Excel 2004: Text alignment buttons in Formatting Palette still misleading when selection is mixed

Posted by Pierre Igot in: Macintosh
August 20th, 2004 • 3:49 am

The Formatting Palette in Excel 2004 is similar to the one in Word 2004, but leave it to Microsoft to manage to introduce inconsistency even in such a simple thing as text alignment buttons.

Like Word’s Formatting Palette, Excel’s Formatting Palette has buttons (under “Alignment and Spacing“) that can be used to align text horizontally in spreadsheet rows. It has the traditional four buttons: Align Left, Align Center, Align Right, and Justify.

Typically, these buttons also act as status indicators. In other words, they’ll be used by Excel to indicate the text alignment settings of the current selection. If the currently selected cell is left-aligned, then the Align Left button will have a dark grey shade to indicate that it is “depressed”. If the currently selected cell is centered, then the Align Center button will be depressed. Etc.

But what happens when the current selection consists of several cells whose text alignment settings are not all the same? Obviously in such a situation the buttons can no longer be used as status indicators — or at least not easily.

In such a situation, Word 2004 has at least the humility not to display anything at all. None of the Formatting Palette buttons for text alignment look depressed.

Excel 2004, on the other hand, adopts a different approach. For example, if the selection consists of one cell that’s left-aligned and one cell that’s centered, then the behaviour of the Formatting Palette buttons will be as follows. When you select several cells in Excel, there’s always a “primary” cell in the selection, which is the one that was clicked on first when you created the selection. In the picture below, for example, two cells are selected and the primary cell is the top one:

Mixed selection in Excel

What Excel does regarding the text alignment status indicators for such a selection is that it uses the text alignment setting of the primary cell in the selection. In the picture above, consequently, since the text in the primary cell is left-aligned, then the Align Left button will look depressed in the Formatting Palette.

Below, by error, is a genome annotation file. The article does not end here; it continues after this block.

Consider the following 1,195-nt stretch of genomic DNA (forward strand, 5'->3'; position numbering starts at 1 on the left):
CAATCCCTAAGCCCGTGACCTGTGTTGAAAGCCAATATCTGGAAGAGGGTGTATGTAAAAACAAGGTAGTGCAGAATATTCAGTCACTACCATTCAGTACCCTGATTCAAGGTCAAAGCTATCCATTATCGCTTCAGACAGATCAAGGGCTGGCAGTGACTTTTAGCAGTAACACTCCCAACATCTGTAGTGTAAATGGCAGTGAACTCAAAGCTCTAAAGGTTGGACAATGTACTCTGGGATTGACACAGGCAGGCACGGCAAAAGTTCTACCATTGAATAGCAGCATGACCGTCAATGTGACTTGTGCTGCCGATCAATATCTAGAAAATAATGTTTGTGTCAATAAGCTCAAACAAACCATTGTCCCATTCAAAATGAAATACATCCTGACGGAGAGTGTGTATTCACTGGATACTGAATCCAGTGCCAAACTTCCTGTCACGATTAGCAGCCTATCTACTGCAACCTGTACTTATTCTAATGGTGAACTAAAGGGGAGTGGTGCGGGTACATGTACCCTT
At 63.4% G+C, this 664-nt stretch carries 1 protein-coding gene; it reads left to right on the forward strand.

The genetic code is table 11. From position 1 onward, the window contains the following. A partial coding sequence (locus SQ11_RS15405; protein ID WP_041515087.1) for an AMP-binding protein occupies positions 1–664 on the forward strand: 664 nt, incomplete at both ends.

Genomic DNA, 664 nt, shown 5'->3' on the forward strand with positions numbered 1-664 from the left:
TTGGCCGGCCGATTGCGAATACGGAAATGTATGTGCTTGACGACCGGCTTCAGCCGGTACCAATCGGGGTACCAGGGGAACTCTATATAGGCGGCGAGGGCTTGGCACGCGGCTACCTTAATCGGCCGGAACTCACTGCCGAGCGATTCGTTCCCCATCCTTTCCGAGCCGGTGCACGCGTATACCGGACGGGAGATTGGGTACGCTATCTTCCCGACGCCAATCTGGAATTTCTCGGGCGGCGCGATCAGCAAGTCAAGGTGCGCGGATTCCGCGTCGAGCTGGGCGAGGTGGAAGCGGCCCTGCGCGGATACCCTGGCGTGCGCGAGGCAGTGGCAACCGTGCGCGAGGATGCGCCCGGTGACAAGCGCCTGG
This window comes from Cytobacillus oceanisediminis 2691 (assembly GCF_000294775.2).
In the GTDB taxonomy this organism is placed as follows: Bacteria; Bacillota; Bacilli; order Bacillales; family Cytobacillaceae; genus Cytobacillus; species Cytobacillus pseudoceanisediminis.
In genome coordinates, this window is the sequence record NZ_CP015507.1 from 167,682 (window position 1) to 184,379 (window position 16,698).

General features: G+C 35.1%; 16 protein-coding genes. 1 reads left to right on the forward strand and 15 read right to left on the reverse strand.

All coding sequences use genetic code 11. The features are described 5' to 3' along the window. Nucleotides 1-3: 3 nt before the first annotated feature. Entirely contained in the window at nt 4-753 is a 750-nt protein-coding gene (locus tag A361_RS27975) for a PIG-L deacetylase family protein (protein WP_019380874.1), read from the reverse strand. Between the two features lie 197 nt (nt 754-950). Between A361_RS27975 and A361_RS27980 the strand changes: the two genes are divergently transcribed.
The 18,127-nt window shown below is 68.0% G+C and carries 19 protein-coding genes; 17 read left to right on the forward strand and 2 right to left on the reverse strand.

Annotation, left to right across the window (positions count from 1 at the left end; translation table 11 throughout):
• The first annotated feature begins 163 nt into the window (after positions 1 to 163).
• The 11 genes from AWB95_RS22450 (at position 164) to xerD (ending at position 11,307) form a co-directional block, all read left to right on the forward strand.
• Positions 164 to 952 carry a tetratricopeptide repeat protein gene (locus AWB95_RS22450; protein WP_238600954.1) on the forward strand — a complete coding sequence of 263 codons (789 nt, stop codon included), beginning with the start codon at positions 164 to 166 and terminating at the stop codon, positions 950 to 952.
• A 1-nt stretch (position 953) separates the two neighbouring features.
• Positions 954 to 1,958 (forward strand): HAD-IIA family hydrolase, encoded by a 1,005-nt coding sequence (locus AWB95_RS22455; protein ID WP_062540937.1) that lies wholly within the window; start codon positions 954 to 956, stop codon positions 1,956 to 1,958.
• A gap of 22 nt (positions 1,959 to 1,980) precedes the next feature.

If I had created the same selection by clicking on the bottom cell first and dragging my mouse pointer upwards, then the primary cell would have been the bottom one, and the Align Center button would have been the depressed one in the Formatting Palette.

I guess there is some logic to this — but the problem remains: since the text alignment buttons apply to all the cells in the selection, their status should correspond to the text alignment status of all the cells in the selection, and not just the primary cell. And then there is the fact that the exact same buttons in Word 2004 do not behave in the same way, creating yet more inconsistency across Mac OS X applications.

Finally, this is such a common situation (having a mixed selection) that you’d think that, by now, software developers would have come up with a way to reflect the “mixed” status of the selection. After all, even in the classic Mac OS, we had the three different states for the checkbox button: checked (checkmark), unchecked (no checkmark), and mixed (dash). This is something that Microsoft supports in its “Paragraph…” dialog box for example, for formatting options that appear as checkboxes, such as the “Keep with next” and “Keep lines together” options.

So it’s nothing new. I realize that things are a bit trickier with toolbar buttons than they are with checkboxes, but still… One could easily imagine, for example, a “half depressed” state for buttons that would be used to reflect the status of a mixed selection.

Do not expect such innovation from Microsoft, though. It already took them years to get even the checkbox thing right.

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